Atkinson believes Tortorella right choice to fix Flyers

Cam Atkinson speaks at Tuesday's press briefing. (Photo by Wayne Fish)

VOORHEES, N.J. – If you want an educated opinion on just about anything involving new Flyers head coach John Tortorella, the man you want to speak to is Cam Atkinson.

Atkinson, who came over from Columbus a year ago in the Jake Voracek trade, spent six seasons playing for Tortorella when the two were together on the Blue Jackets.

Obviously, one look at Atkinson’s stats from Ohio tells you there’s a good relationship there.

The Flyers are hoping that sort of good vibe carries over to this season in Philadelphia.

During Tuesday’s press briefing at the Flyers Training Center, several of the opening questions to Atkinson centered around what kind of training camp the players can expect when things officially get underway next week.

By all accounts, Tortorella is going to be challenging his players at every turn.

Asked if there was a big difference between the camps of ‘Torts’ in Columbus and Atkinson’s first under ex-Flyers coach Alain Vigneault last year, Atkinson sported a big grin.

“Yes,’’ he said with a laugh, “there was.’’

He then clarified those remarks because no NHL training camp is a cakewalk.

“Not that last year wasn’t hard,’’ he said. “I feel like training camp is always pretty tough. Just kind of getting into battles and one-on-ones.

“But Torts’ camps there are no surprises. One thing I appreciated is we’re all doing it together. It’s a grind. It’s a way for us to build that camaraderie, that brotherhood. There’s a rhyme for the reason. It’s meant to be hard.’’

Atkinson then got into specifics over what to expect once camp gets going. With the Flyers coming off a pair of playoff misses, there’s a sense of urgency as soon as you walk into the FTC.

As mentioned, it sounds like Tortorella will be demanding from day one.

“There’s the mental aspect of it,’’ Atkinson said. “Playing when you’re tired. That’s one of his big philosophies, playing when you’re tired. It’s the amount of skating, that’s another huge component. It’s taxing on your legs. It’s not fun when you’re doing it but it’s great when you get over that hump.’’

If the other players are experiencing butterflies over a challenging camp, that’s not necessarily a bad thing.

“That’s what you want,’’ Atkinson said. “I know first-hand and I still get a little anxious about it. I’ve told them a million times what to expect. But it’s a good feeling. He (Tortorella) wants to see who’s going to quit and who’s going to keep it going when times are not going your way. But it’s good for us, we need it.’’

One thing Atkinson wants to make clear to the team’s fan base is Tortorella cares about the players he coaches. He’s dedicated to getting this thing turns around and Atkinson believes he’s the right man to fix it.

“He cares, maybe a little bit too much, about his players,’’ Atkinson said. “He wants to win as much as we do. Who’s ever going that night, he’s going to throw you out there because he wants to win games. I think this fan base is really going to embrace that.’’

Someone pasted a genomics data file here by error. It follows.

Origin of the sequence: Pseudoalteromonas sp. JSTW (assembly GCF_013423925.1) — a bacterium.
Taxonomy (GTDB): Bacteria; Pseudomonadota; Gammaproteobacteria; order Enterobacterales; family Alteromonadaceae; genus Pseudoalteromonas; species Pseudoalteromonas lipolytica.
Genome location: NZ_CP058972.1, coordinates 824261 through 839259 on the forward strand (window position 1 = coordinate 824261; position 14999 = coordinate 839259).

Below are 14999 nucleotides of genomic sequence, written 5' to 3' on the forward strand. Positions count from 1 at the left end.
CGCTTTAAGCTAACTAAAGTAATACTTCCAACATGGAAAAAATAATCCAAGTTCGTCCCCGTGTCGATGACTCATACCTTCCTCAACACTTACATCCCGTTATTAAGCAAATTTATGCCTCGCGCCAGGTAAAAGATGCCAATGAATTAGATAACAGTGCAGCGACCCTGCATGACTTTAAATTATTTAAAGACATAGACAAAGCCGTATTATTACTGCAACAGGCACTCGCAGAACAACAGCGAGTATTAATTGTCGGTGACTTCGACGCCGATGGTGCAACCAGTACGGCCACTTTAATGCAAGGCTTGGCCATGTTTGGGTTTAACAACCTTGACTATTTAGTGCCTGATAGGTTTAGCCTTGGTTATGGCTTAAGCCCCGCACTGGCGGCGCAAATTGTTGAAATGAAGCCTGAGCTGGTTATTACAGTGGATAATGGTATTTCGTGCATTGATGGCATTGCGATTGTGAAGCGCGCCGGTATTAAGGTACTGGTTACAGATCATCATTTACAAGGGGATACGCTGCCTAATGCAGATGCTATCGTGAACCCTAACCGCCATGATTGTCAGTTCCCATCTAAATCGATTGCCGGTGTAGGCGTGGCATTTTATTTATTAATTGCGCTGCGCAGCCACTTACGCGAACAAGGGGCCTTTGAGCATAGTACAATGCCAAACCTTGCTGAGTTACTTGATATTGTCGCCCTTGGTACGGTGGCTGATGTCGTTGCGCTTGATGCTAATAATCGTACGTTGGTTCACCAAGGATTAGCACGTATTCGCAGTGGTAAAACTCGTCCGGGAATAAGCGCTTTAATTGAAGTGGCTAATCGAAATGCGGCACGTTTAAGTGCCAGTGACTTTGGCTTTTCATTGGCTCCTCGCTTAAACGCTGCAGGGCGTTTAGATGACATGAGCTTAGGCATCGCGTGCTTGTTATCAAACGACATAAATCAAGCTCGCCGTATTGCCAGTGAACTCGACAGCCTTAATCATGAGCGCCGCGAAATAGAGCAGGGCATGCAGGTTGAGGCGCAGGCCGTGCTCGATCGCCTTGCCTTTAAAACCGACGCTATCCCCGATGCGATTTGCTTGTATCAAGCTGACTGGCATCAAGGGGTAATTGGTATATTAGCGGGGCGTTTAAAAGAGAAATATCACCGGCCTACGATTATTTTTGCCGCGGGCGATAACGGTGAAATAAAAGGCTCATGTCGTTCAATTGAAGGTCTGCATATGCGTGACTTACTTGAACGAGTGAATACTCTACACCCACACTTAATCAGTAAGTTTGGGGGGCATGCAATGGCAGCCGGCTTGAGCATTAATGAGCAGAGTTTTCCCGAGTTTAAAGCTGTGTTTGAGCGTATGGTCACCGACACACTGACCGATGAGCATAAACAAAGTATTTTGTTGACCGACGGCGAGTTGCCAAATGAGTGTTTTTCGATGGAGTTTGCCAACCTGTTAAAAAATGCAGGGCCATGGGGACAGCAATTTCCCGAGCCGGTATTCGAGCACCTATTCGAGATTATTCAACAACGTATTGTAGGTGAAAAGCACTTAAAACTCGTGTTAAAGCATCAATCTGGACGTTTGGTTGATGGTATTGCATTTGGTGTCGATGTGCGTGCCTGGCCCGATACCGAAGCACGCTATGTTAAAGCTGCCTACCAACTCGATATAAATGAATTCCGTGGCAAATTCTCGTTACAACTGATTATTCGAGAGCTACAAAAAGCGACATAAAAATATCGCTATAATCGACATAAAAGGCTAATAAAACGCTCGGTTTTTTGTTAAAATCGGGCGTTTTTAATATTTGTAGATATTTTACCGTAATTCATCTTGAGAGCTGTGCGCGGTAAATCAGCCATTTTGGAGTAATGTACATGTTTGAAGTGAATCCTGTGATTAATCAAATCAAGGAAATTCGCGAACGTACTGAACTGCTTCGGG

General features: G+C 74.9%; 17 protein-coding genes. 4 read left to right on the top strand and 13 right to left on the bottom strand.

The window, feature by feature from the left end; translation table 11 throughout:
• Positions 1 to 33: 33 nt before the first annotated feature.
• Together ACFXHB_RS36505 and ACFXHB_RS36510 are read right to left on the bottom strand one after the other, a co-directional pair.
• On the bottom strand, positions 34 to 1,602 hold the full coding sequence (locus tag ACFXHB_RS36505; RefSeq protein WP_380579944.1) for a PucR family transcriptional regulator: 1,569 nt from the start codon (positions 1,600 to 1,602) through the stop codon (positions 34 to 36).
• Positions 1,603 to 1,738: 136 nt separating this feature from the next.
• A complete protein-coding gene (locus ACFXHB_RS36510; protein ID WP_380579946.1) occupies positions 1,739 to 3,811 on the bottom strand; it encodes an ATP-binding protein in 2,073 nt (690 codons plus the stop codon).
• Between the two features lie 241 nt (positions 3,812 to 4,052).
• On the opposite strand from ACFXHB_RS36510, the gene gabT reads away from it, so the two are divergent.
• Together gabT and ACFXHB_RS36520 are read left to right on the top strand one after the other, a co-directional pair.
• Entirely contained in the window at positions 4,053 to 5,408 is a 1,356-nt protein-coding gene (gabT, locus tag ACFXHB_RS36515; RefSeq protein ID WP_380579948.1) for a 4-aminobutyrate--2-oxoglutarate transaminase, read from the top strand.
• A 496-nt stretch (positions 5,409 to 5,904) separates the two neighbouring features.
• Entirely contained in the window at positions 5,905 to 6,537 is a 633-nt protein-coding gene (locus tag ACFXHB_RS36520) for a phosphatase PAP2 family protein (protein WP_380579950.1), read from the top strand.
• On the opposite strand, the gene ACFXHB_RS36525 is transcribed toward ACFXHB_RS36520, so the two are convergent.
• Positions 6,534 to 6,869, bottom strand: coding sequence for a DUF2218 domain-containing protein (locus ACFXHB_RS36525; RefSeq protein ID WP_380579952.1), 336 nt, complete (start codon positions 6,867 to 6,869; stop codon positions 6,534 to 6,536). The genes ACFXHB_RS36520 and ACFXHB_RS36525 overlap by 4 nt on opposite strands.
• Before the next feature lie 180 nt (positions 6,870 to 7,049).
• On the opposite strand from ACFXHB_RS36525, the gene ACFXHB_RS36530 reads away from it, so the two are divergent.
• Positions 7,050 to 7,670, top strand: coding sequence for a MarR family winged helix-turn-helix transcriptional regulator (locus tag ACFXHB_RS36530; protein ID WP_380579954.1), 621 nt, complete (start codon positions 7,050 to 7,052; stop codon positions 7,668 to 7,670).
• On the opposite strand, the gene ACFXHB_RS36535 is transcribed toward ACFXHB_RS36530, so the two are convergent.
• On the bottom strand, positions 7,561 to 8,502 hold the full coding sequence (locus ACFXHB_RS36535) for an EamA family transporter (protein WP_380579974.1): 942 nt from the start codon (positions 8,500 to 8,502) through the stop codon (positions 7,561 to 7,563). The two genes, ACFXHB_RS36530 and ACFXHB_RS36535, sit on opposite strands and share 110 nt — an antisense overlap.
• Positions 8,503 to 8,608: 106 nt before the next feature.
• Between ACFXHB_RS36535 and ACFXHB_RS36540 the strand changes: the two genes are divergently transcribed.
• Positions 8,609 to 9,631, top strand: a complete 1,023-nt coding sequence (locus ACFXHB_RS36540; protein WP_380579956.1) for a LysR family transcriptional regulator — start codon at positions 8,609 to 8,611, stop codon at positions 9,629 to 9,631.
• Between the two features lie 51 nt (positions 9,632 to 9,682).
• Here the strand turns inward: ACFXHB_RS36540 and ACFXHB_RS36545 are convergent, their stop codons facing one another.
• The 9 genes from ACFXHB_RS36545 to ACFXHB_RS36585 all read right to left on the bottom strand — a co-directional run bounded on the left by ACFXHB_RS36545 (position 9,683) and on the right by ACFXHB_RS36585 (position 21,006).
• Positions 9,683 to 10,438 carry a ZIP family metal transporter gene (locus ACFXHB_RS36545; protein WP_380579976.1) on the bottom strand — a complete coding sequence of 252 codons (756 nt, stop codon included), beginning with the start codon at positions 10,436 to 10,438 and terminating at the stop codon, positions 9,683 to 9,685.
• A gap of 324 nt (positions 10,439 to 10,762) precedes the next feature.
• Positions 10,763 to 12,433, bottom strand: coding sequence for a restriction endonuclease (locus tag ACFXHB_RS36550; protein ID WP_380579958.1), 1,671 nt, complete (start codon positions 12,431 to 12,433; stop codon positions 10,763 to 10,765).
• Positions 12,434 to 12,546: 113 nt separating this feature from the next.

Atkinson has said it before but he reiterated it again on Tuesday – not everything was peaches and cream between the two men in the Blue Jacket locker room.

“I need to have someone push me to my limits,’’ Atkinson admitted. “You’re not always going to see eye-to-eye. There were times when we didn’t. We got into those little screaming matches. But I kind of thrive on that.

“Our relationship has been amazing. He’s been my coach for six years. It’s not always supposed to be good. He communicates. In the offseason, when he’s not coaching, he reaches out and ask how your family is doing. That goes a long way in my book.’’

Tortorella has been coaching in the NHL since 1999-2000 season and his 673 career wins rank 14th alltime on the NHL list and second to ex-Flyer coach Peter Laviolette (717) on the American-born coaches’ list.

 

>Reducing goals-against number

 

Flyers general manager Chuck Fletcher wants to get that glaring red minus-87 number turned around quickly this season.

Atkinson believes Tortorella will make that a high priority.

“Absolutely,’’ Atkinson said. “He helped us in Columbus by playing the right way, playing defense first. That allows you to play freely in the offensive zone. It’s amazing, when you play quick and hard in the defensive zone it leads to good zone time in the offensive zone, where everyone wants to play.’’

 

>No letter needed

 

Along with Sean Couturier, Atkinson has been mentioned as a candidate for the team’s vacant captaincy. Many believe Atkinson would be a natural fit because of his relationship with Tortorella.

“For me, personally, I don’t need a letter to solidify my leadership role,’’ Atkinson said. “I’ve been around long enough that I know where I stand in the locker room. I’m a guy who tries to lead by example. No matter what, I’m going to be vocal, I’m going to practice just as hard. Whatever happens, I’m always ready for the challenge.’’

 

>Sanheim ready to go

 

Travis Sanheim, who won both the Barry Ashbee Trophy for best Flyers defenseman as well as the Pelle Lindbergh Memorial Trophy for most improved player last season, says he welcomes the new coaching regime.

“We were disappointed with last season but most of us see that as a one-off,’’ Sanheim said. “I think bringing in Torts, getting everyone healthy. . .I believe those are a couple big steps for us. Looking forward to it.’’

Avatar photo
About Wayne Fish 1782 Articles
Wayne Fish has been covering the Flyers since 1976, a stint which includes 18 Stanley Cup Finals, four Winter Olympics and numerous other international events.